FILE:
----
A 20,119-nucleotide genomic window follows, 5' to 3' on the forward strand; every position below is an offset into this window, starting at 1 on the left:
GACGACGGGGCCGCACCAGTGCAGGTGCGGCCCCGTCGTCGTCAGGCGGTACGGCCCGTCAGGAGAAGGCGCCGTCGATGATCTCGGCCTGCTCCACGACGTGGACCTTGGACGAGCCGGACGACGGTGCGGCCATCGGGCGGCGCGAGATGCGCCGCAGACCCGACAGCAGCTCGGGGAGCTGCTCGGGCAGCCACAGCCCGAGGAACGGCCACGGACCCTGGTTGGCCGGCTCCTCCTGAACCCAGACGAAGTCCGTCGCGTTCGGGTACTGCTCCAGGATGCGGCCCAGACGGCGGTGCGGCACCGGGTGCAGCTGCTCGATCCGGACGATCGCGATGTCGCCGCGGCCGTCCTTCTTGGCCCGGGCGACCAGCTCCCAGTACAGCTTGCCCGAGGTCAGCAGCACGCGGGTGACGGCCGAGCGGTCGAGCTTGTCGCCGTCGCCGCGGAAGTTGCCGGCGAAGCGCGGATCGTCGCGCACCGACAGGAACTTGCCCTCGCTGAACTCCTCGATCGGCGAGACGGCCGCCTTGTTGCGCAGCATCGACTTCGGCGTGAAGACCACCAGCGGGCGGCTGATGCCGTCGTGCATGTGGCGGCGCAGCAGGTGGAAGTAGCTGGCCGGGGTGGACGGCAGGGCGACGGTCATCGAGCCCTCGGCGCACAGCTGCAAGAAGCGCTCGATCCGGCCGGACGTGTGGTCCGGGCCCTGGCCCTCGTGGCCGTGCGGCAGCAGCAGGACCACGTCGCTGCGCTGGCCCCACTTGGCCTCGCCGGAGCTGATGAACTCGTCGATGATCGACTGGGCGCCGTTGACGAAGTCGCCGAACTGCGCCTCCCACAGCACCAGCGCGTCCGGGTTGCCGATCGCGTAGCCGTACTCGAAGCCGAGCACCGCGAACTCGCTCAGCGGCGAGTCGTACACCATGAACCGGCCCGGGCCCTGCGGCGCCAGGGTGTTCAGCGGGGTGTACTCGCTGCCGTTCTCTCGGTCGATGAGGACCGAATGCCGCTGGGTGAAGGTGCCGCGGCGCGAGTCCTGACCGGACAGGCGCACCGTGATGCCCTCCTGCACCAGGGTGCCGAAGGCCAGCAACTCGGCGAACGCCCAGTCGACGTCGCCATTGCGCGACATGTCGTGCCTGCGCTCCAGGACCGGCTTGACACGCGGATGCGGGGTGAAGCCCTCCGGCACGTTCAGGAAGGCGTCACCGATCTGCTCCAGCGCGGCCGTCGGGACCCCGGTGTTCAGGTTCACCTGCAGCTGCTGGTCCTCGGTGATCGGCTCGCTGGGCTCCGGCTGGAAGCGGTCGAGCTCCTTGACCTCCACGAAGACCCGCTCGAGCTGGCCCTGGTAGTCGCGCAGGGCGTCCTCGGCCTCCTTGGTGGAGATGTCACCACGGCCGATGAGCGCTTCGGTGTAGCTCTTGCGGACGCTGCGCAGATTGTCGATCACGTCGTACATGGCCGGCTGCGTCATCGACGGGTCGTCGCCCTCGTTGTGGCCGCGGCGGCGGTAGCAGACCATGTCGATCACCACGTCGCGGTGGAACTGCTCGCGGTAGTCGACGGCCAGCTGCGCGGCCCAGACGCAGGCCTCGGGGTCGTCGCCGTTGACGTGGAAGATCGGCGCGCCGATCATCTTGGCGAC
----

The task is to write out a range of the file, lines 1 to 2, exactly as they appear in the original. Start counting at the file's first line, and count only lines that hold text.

A 20,119-nucleotide genomic window follows, 5' to 3' on the forward strand; every position below is an offset into this window, starting at 1 on the left:
GACGACGGGGCCGCACCAGTGCAGGTGCGGCCCCGTCGTCGTCAGGCGGTACGGCCCGTCAGGAGAAGGCGCCGTCGATGATCTCGGCCTGCTCCACGACGTGGACCTTGGACGAGCCGGACGACGGTGCGGCCATCGGGCGGCGCGAGATGCGCCGCAGACCCGACAGCAGCTCGGGGAGCTGCTCGGGCAGCCACAGCCCGAGGAACGGCCACGGACCCTGGTTGGCCGGCTCCTCCTGAACCCAGACGAAGTCCGTCGCGTTCGGGTACTGCTCCAGGATGCGGCCCAGACGGCGGTGCGGCACCGGGTGCAGCTGCTCGATCCGGACGATCGCGATGTCGCCGCGGCCGTCCTTCTTGGCCCGGGCGACCAGCTCCCAGTACAGCTTGCCCGAGGTCAGCAGCACGCGGGTGACGGCCGAGCGGTCGAGCTTGTCGCCGTCGCCGCGGAAGTTGCCGGCGAAGCGCGGATCGTCGCGCACCGACAGGAACTTGCCCTCGCTGAACTCCTCGATCGGCGAGACGGCCGCCTTGTTGCGCAGCATCGACTTCGGCGTGAAGACCACCAGCGGGCGGCTGATGCCGTCGTGCATGTGGCGGCGCAGCAGGTGGAAGTAGCTGGCCGGGGTGGACGGCAGGGCGACGGTCATCGAGCCCTCGGCGCACAGCTGCAAGAAGCGCTCGATCCGGCCGGACGTGTGGTCCGGGCCCTGGCCCTCGTGGCCGTGCGGCAGCAGCAGGACCACGTCGCTGCGCTGGCCCCACTTGGCCTCGCCGGAGCTGATGAACTCGTCGATGATCGACTGGGCGCCGTTGACGAAGTCGCCGAACTGCGCCTCCCACAGCACCAGCGCGTCCGGGTTGCCGATCGCGTAGCCGTACTCGAAGCCGAGCACCGCGAACTCGCTCAGCGGCGAGTCGTACACCATGAACCGGCCCGGGCCCTGCGGCGCCAGGGTGTTCAGCGGGGTGTACTCGCTGCCGTTCTCTCGGTCGATGAGGACCGAATGCCGCTGGGTGAAGGTGCCGCGGCGCGAGTCCTGACCGGACAGGCGCACCGTGATGCCCTCCTGCACCAGGGTGCCGAAGGCCAGCAACTCGGCGAACGCCCAGTCGACGTCGCCATTGCGCGACATGTCGTGCCTGCGCTCCAGGACCGGCTTGACACGCGGATGCGGGGTGAAGCCCTCCGGCACGTTCAGGAAGGCGTCACCGATCTGCTCCAGCGCGGCCGTCGGGACCCCGGTGTTCAGGTTCACCTGCAGCTGCTGGTCCTCGGTGATCGGCTCGCTGGGCTCCGGCTGGAAGCGGTCGAGCTCCTTGACCTCCACGAAGACCCGCTCGAGCTGGCCCTGGTAGTCGCGCAGGGCGTCCTCGGCCTCCTTGGTGGAGATGTCACCACGGCCGATGAGCGCTTCGGTGTAGCTCTTGCGGACGCTGCGCAGATTGTCGATCACGTCGTACATGGCCGGCTGCGTCATCGACGGGTCGTCGCCCTCGTTGTGGCCGCGGCGGCGGTAGCAGACCATGTCGATCACCACGTCGCGGTGGAACTGCTCGCGGTAGTCGACGGCCAGCTGCGCGGCCCAGACGCAGGCCTCGGGGTCGTCGCCGTTGACGTGGAAGATCGGCGCGCCGATCATCTTGGCGAC